The Ixtlan Zapotec are an indigenous people group who have migrated from the mountains of Southern Mexico and who maintain much of their pre-Columbian language and culture. They are one of the wide variety of current Zapotec groups who made up the ancient Zapotec, whose roots go back at least 2,500 years and who were once the dominant culture in the Valley of Oaxaca in Mesoamerica. The Zapotec built massive complexes such as Monte Alban, developed an early system of writing, produced finely crafted jewelry, and competed for dominance with the Aztec before the arrival of the Spanish.
Their villages of origin in Mexico tend to be small, rural farming communities with little to no economic opportunity. As a result, many have emigrated to the United States, but maintain very strong cultural, family, and financial ties to their communities of origin. Money remitted to their home villages is a vital lifeline for those who have stayed behind. Ixtlan Zapotec in the Los Angeles area are actively involved in promoting both Zapotec and Oaxacan culture through participation in community events.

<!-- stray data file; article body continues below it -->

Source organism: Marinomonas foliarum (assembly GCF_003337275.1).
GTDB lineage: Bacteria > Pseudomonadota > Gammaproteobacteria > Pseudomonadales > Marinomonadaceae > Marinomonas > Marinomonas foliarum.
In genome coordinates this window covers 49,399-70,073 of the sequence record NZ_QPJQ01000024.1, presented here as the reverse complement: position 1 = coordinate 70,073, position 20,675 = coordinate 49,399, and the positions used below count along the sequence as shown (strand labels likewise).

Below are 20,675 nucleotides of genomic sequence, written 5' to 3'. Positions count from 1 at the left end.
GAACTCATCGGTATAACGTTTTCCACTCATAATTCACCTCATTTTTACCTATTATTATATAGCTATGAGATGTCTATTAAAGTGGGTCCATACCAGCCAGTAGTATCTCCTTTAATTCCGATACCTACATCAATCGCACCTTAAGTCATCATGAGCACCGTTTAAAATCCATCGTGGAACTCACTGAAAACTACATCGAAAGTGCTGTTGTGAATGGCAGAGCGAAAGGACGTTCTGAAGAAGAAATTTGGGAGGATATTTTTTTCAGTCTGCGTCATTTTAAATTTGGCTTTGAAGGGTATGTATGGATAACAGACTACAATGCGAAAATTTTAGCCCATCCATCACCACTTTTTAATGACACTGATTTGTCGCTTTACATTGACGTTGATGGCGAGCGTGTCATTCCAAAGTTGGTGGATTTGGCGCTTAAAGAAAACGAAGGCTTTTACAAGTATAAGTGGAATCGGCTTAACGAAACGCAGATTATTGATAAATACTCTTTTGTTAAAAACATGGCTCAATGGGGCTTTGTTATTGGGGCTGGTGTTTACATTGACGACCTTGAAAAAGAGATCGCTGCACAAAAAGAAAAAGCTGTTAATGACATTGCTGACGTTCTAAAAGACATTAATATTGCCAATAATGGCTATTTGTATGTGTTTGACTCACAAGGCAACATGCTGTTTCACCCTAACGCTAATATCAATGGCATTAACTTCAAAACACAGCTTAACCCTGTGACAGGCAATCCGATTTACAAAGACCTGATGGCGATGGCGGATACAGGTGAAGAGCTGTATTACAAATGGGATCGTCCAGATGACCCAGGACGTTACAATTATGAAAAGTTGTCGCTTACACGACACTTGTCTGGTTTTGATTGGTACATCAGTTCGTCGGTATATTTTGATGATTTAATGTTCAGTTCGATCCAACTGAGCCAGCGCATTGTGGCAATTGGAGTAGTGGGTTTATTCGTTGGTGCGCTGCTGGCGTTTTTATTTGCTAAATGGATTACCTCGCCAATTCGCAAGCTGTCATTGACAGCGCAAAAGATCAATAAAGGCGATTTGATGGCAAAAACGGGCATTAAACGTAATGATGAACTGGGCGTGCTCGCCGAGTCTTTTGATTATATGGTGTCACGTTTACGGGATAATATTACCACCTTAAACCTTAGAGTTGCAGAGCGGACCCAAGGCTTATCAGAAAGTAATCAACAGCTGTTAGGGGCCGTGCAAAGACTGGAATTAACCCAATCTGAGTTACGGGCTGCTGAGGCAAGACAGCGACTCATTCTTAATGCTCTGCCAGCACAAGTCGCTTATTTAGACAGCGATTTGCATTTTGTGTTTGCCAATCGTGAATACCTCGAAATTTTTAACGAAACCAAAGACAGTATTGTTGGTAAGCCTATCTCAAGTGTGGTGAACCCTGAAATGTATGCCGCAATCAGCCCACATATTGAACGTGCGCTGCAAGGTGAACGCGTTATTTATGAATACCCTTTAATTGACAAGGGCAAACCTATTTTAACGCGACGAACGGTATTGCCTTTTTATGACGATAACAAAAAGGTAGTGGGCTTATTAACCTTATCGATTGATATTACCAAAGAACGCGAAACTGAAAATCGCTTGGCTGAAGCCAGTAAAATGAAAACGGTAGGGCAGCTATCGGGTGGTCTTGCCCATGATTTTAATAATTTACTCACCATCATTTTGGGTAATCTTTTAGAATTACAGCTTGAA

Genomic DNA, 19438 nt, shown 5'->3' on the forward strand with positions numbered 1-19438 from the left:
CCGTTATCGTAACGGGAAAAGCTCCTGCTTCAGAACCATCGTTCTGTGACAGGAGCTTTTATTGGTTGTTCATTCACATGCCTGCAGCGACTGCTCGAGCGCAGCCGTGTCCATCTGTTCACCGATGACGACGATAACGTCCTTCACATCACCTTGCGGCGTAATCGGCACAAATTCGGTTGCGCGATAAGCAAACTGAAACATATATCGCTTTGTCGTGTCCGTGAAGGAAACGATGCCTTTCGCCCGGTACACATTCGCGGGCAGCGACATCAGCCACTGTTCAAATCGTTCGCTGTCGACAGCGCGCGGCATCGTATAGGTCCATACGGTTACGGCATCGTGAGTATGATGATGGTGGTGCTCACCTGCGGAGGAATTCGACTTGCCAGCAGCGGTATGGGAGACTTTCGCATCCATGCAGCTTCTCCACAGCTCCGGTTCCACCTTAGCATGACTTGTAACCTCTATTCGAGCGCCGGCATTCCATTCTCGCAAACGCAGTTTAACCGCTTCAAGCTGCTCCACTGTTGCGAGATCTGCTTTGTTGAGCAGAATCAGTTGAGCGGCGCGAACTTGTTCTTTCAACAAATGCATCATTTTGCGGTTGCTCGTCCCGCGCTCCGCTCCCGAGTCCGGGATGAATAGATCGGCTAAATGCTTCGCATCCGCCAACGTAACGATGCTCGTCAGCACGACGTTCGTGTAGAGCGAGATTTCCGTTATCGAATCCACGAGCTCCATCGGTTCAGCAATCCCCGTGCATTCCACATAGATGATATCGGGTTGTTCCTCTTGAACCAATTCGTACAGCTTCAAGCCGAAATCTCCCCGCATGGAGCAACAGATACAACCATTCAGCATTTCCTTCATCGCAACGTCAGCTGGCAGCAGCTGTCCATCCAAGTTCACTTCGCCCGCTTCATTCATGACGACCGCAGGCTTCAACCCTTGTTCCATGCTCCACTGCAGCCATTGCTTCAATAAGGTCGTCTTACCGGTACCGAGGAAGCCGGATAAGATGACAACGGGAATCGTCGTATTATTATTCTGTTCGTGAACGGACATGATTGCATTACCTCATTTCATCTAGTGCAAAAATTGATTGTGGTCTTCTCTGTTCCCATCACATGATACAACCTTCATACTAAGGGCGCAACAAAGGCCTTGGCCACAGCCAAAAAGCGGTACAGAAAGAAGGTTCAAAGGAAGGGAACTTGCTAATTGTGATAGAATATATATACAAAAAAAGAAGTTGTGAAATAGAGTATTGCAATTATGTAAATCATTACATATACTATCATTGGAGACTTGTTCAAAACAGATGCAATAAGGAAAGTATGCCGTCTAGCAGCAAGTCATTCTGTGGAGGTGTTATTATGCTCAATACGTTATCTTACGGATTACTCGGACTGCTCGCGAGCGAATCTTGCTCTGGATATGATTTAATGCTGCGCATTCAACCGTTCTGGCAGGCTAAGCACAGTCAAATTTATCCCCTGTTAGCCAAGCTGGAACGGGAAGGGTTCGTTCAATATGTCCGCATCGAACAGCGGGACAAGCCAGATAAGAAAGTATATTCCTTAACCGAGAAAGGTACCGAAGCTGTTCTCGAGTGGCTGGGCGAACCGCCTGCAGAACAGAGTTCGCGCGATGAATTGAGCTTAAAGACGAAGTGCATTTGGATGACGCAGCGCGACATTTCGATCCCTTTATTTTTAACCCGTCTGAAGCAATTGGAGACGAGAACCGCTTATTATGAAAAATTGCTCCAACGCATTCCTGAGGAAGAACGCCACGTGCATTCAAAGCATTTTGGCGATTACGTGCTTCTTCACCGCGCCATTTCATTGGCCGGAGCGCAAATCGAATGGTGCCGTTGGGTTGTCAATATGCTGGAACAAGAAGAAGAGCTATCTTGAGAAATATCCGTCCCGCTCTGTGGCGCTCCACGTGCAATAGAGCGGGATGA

Their primary languages are Spanish and Sierra de Juárez Zapotec. Many are oral learners and do not read or write in their own language. While some Ixtlan Zapotec are monolingual in their native tongue, others have also learned Spanish, and children in the public school system in the USA are frequently bi or tri lingual.
The primary religion practiced by the Ixtlan Zapotec is a form of Cultural Catholicism layered over their traditional religion, and is rooted in the reverence of santos and spirits in nature. Their religion is expressed through traditional fiestas, rites, and customs.
Pray for Ixtlan Zapotec believers to boldly proclaim the gospel to their people.
Pray that the barriers of traditional Zapotec religion would be broken down.
Pray for more workers for the harvest, both for the Ixtlan Zapotec in the United States, as well as those in Mexico.
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